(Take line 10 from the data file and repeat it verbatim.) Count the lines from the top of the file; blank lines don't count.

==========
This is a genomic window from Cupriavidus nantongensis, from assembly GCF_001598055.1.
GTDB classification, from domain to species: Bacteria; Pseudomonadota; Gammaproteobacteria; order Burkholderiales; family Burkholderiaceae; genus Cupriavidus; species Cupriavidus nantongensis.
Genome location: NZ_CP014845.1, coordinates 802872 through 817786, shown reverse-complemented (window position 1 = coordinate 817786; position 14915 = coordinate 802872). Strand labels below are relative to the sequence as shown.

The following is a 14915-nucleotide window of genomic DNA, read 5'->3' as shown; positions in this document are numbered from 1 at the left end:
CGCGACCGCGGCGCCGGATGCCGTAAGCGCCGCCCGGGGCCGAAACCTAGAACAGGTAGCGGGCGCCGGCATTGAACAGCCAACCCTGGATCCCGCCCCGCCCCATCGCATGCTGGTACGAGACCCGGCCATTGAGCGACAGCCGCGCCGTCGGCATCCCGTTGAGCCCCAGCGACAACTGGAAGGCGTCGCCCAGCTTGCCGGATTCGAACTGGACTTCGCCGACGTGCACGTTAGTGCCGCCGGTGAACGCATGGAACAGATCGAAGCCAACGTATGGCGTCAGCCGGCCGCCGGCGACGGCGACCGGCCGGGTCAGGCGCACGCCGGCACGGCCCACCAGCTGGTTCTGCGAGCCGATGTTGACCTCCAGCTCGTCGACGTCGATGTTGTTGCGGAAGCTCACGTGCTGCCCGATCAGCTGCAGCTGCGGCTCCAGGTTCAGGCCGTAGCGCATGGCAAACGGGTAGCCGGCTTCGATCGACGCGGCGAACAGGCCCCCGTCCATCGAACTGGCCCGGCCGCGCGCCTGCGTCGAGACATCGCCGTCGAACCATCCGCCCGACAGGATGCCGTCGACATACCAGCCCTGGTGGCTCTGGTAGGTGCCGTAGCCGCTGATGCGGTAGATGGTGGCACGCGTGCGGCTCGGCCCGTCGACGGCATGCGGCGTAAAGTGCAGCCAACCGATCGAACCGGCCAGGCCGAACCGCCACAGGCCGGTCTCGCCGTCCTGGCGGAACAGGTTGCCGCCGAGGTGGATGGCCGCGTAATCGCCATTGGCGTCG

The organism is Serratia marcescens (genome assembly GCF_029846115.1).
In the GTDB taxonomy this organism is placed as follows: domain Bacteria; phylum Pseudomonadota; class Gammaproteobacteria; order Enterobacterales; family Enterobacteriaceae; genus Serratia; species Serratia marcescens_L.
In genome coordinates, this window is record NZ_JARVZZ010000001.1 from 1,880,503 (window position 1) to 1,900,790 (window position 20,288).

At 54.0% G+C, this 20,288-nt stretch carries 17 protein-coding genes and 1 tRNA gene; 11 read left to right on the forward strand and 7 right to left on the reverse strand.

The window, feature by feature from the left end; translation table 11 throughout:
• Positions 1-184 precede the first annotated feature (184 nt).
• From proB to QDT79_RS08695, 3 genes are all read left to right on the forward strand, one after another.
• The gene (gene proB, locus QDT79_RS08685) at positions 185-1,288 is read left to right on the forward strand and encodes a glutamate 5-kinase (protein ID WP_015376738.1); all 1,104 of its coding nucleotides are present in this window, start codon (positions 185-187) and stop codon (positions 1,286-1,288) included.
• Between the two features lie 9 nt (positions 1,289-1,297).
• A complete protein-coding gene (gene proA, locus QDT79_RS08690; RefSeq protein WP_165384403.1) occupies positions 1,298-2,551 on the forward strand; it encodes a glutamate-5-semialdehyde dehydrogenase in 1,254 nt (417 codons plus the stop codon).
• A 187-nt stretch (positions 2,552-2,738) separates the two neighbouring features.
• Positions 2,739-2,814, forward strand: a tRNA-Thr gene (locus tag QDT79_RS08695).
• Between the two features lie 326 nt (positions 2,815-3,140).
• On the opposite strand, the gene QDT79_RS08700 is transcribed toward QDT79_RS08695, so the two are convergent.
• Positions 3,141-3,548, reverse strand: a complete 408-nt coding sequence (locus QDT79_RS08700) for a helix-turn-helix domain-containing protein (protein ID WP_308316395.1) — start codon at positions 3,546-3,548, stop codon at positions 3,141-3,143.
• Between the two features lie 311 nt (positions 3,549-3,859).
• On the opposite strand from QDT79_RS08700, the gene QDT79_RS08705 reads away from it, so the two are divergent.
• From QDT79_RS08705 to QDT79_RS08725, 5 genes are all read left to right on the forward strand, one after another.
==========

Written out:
The window, feature by feature from the left end; translation table 11 throughout: